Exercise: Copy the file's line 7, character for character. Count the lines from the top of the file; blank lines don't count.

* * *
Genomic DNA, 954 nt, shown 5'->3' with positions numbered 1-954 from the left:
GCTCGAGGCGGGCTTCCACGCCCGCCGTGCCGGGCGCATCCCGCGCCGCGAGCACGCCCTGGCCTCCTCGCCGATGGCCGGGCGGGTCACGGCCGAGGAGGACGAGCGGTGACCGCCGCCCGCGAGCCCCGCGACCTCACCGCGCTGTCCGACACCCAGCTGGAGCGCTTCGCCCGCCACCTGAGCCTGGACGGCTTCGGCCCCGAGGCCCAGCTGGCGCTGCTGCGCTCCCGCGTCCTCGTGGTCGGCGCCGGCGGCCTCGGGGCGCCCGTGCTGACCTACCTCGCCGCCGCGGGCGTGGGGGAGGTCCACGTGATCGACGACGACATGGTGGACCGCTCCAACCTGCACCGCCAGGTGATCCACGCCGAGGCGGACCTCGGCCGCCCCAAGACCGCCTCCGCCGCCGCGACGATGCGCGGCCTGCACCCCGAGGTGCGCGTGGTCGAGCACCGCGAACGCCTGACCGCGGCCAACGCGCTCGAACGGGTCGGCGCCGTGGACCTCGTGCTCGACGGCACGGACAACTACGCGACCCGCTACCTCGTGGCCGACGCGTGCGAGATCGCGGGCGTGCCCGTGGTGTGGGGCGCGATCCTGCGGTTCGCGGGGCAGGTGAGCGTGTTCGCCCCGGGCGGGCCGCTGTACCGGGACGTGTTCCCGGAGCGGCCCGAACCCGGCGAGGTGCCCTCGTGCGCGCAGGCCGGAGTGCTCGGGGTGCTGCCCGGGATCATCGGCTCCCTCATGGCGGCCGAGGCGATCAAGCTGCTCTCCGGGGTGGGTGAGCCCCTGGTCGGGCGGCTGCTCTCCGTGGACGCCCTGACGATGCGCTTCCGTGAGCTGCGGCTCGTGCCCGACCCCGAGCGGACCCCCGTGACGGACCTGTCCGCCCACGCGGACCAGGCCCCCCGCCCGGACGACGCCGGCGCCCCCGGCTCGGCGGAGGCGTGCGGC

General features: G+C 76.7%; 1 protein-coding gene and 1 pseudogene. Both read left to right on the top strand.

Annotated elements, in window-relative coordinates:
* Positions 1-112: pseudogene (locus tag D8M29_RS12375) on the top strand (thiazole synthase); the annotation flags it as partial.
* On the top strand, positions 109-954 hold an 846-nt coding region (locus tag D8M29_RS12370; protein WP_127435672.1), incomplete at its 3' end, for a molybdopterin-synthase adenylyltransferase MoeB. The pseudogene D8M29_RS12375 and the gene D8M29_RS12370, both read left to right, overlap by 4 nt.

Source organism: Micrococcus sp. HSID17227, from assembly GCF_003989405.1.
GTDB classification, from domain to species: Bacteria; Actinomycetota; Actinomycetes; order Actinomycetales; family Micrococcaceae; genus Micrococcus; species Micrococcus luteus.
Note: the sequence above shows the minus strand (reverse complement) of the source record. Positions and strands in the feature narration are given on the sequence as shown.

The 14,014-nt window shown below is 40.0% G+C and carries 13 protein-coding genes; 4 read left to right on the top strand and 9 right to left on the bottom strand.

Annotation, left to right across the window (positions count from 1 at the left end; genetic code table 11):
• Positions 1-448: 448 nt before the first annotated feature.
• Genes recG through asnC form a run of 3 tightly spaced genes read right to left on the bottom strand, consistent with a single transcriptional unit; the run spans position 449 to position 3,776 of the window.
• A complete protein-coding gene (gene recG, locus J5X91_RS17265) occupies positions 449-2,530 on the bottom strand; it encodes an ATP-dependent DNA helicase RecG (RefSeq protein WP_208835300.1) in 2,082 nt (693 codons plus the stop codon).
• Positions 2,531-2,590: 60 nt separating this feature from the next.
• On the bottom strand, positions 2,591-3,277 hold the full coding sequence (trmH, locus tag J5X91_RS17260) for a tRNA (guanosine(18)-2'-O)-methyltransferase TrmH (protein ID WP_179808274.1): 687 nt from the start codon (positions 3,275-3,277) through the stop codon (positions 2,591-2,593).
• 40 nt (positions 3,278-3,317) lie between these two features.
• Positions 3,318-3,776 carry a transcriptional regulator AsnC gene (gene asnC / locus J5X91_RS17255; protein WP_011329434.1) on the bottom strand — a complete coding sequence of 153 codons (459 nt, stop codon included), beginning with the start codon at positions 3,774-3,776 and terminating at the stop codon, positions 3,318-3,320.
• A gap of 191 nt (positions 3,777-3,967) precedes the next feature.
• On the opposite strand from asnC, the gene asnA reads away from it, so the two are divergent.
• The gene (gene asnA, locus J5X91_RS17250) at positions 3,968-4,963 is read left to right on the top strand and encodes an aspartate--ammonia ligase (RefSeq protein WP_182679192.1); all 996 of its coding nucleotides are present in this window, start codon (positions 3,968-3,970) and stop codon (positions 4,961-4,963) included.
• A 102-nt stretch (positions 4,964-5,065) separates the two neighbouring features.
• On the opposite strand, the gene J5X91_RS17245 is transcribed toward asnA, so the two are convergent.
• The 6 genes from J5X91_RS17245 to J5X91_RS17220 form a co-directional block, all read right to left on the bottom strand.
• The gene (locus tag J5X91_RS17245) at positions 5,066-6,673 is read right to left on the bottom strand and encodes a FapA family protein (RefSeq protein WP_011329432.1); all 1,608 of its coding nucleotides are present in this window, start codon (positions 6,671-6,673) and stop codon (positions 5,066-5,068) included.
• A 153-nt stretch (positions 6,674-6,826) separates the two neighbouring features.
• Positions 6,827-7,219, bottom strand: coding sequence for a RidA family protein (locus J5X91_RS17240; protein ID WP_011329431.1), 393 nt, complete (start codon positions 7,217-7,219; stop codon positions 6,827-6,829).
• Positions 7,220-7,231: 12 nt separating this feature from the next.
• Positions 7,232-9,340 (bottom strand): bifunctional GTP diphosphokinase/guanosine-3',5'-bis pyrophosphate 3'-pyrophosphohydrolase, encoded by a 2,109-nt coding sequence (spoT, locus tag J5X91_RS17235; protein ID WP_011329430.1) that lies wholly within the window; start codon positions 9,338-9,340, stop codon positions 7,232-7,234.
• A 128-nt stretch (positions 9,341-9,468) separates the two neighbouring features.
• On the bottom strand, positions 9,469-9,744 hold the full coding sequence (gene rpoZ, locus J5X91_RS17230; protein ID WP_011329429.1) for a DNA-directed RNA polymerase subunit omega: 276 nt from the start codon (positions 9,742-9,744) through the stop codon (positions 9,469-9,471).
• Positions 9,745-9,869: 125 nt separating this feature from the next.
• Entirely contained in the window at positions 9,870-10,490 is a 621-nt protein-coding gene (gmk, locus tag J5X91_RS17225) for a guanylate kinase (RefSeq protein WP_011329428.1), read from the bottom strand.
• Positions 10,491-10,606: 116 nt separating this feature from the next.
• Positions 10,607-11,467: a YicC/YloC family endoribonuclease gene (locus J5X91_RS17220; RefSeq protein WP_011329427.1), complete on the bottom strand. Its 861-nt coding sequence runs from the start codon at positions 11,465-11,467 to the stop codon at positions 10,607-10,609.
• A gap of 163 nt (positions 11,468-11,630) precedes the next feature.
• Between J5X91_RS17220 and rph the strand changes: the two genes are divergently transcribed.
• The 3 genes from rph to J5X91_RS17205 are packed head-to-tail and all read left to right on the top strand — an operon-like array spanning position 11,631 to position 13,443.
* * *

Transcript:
Source organism: Micrococcus sp. HSID17227, from assembly GCF_003989405.1.